12 p.m. Walking feels good! The trail through Shenandoah Park is gentle, though consistently up amd down. We cross the Skyline Drive every 2 or so miles! I want to call a woman I know who wants to walk just six miles a day to say, “You could do that here, no problem. If you have a car support person to meet you at road crossings, you could do this!”

3 p.m. Well, it’s been great all day, and I see in the guidebook that water and camping limitations mean that we can stop in a couple of miles or in as many as four miles. That gives us a short, easy day or a dubious and maybe long one. THAT’S where the day’s challenge begins!

After fairly calmly discussing it while we walk another mile, John says, “OK. How about if YOU pick the campsite for tonight? Wherever you want.”

That’s when Gollum, the two-faced creature from Lord of the Rings shows up – in my mind!

“He’s so nice, Precious! He’s taking care of you, just like he said. He respects you and means what he says, that you don’t have to get tired out. This can be easy!”

The camera turns to the other Gollum, “Don’t listen to him!!! He’s tricksy, Precious! You know you have to keep going, You have to prove that you never get tired! You’ll be sorry if you stop here!!!

Bing! Crystal clarity rings! This situation has nothing to do with John. It has nothing to do with John’s stamina or comparing it to mine. It has everything to do with my own perception of myself and that inner argument, that’s just like Gollum’s two-sided one.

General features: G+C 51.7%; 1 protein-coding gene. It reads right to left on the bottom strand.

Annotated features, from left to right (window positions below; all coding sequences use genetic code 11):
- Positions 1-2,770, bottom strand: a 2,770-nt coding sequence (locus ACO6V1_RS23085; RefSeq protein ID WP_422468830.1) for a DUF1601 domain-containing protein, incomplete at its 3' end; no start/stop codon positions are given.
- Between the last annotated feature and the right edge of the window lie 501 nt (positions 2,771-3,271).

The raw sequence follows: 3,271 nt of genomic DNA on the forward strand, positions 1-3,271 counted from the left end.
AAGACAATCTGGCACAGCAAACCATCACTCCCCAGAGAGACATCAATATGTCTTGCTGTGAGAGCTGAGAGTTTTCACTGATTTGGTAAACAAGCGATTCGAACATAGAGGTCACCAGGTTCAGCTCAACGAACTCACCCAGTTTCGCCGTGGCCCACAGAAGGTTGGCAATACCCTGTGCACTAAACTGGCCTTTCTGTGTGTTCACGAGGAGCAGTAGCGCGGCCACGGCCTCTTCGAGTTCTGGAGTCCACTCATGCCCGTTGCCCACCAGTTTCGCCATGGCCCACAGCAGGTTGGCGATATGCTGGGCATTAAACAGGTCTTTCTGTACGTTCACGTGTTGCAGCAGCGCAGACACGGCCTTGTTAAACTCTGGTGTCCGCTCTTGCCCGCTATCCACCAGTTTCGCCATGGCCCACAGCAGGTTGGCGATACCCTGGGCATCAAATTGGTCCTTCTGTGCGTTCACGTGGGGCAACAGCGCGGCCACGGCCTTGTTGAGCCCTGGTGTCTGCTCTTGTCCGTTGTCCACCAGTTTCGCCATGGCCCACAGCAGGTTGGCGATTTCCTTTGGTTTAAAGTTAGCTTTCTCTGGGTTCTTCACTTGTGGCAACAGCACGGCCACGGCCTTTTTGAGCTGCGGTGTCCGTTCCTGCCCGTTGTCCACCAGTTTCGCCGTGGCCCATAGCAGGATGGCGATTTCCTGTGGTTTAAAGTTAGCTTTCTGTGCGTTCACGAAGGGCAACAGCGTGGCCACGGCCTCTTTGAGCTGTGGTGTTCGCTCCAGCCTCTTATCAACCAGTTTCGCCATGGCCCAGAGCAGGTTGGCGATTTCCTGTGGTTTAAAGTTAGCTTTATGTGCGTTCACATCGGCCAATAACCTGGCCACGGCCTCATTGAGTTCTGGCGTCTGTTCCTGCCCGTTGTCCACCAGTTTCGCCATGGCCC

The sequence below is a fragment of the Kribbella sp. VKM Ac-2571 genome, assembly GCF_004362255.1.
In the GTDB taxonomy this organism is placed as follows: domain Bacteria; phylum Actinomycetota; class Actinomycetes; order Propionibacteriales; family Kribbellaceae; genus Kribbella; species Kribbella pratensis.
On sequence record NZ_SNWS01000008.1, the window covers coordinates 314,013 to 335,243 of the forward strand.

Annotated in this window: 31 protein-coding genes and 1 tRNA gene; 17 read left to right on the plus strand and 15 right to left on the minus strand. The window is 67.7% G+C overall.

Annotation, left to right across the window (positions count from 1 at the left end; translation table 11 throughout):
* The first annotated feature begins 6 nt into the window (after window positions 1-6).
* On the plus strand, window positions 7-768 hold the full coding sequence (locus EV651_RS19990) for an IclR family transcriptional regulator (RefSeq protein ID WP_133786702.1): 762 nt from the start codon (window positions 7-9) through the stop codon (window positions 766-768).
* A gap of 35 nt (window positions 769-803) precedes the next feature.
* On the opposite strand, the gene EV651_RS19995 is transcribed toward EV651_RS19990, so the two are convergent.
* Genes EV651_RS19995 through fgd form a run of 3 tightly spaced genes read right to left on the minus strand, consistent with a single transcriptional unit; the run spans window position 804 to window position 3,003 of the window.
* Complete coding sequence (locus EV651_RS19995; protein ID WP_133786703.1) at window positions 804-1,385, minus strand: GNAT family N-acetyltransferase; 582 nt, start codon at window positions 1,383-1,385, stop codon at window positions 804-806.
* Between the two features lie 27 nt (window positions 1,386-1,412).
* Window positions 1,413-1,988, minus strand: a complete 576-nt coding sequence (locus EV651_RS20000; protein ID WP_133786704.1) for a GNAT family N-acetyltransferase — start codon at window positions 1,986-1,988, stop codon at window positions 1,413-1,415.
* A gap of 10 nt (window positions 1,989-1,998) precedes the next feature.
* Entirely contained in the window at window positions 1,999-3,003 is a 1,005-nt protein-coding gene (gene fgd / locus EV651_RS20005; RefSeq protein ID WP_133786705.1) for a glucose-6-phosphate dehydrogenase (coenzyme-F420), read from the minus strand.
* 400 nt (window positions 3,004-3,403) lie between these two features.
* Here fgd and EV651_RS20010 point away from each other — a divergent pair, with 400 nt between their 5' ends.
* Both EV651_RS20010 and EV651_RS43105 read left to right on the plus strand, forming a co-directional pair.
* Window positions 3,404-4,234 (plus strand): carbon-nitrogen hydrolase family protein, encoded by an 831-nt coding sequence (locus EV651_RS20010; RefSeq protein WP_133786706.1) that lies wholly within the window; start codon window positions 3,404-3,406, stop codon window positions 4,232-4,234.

This time, I realize that I don’t have to blame John or hold  him responsible for creating a situation that works for me – or doesn’t work for as if often the game I play. He’s absolutely giving me the responsibility for choosing.

So, THIS time, I’m choosing to stop at 4 p.m. in a sure campsite. I’ll sit in the woods and write. Cook dinner. Listen to the afternoon thunder rumble.

Stay tuned!

I have a great spot for balancing my Nonsenses. Ah! the vibrant color!


5:45 p.m. Thunderstorm! That rumbling blew into a downpour. Good thing that we were already set up with dinner cooked. Happy and dry, we can relax in the grand tarp and enjoy the rain.

A nice long sleep awaits!

In joy,



June 2, 2016